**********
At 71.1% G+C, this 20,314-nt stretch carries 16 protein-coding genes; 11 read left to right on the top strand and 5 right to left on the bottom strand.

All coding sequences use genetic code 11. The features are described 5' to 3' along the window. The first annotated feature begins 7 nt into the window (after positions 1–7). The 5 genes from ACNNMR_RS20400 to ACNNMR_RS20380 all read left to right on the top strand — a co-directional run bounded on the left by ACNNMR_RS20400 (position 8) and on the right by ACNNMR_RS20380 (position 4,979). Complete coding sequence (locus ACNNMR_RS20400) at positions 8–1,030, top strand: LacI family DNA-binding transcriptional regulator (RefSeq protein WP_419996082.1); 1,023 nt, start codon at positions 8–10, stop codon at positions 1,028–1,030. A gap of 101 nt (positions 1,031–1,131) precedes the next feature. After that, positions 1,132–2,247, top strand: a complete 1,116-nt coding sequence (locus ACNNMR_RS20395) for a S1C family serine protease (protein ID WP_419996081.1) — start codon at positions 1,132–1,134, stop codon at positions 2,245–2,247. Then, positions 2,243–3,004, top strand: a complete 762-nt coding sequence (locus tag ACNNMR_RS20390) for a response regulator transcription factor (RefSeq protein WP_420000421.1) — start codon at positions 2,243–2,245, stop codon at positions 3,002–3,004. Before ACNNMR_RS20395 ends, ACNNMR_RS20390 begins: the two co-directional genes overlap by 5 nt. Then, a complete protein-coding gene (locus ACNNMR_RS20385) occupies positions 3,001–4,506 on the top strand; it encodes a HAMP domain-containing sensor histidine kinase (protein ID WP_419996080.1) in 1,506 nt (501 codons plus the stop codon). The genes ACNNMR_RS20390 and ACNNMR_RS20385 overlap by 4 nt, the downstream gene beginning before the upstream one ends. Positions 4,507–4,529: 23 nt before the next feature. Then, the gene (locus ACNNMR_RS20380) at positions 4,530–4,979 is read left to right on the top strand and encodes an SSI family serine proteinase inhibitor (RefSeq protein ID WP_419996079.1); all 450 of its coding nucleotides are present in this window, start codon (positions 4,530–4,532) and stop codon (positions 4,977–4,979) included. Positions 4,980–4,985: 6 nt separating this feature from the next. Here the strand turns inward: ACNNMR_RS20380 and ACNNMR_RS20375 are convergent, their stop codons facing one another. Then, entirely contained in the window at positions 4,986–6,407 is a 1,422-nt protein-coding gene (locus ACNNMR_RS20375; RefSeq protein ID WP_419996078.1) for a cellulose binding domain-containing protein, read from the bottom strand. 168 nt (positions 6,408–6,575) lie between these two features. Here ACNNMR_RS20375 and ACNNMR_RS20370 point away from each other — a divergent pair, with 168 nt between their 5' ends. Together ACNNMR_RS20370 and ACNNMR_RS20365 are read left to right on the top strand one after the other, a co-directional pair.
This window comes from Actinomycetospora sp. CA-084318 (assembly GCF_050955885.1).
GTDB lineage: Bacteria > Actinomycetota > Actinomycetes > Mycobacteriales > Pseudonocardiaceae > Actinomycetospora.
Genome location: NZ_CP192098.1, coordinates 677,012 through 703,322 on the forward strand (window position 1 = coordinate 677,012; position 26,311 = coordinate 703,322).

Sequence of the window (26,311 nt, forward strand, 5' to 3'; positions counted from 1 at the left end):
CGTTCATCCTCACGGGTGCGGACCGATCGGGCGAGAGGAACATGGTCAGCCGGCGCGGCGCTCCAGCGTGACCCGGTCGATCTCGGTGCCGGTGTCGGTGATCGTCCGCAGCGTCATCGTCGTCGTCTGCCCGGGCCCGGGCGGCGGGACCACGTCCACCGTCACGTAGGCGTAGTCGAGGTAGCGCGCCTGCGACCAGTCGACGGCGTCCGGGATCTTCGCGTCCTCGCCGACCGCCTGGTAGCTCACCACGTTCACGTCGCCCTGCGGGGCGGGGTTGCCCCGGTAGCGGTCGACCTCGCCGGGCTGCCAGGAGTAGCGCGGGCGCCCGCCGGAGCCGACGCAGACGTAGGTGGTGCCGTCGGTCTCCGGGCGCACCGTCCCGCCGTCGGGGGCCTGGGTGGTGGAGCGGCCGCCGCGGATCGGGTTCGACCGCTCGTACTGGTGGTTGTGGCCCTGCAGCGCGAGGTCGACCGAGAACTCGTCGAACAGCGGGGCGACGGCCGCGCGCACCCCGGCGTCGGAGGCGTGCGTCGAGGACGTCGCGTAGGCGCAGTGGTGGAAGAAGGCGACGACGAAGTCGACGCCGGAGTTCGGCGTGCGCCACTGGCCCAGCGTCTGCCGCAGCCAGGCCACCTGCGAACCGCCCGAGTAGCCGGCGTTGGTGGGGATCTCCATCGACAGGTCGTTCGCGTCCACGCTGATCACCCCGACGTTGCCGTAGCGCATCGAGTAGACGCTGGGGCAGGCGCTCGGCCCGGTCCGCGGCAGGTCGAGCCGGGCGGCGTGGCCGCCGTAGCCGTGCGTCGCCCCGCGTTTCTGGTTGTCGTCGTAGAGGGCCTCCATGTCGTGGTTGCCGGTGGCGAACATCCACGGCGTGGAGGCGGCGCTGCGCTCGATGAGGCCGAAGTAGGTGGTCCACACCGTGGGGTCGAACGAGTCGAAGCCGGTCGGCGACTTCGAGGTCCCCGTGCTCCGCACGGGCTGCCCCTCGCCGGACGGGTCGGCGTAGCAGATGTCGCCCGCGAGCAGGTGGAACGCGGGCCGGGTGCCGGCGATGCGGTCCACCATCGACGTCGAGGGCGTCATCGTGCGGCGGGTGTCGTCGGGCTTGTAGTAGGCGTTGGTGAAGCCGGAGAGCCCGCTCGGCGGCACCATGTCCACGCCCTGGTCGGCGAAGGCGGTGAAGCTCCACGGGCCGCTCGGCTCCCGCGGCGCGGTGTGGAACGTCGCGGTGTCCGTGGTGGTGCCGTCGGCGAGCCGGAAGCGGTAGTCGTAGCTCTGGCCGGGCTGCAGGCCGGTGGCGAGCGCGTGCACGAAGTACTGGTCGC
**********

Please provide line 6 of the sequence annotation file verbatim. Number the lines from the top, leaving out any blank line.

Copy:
Sequence of the window (26,311 nt, forward strand, 5' to 3'; positions counted from 1 at the left end):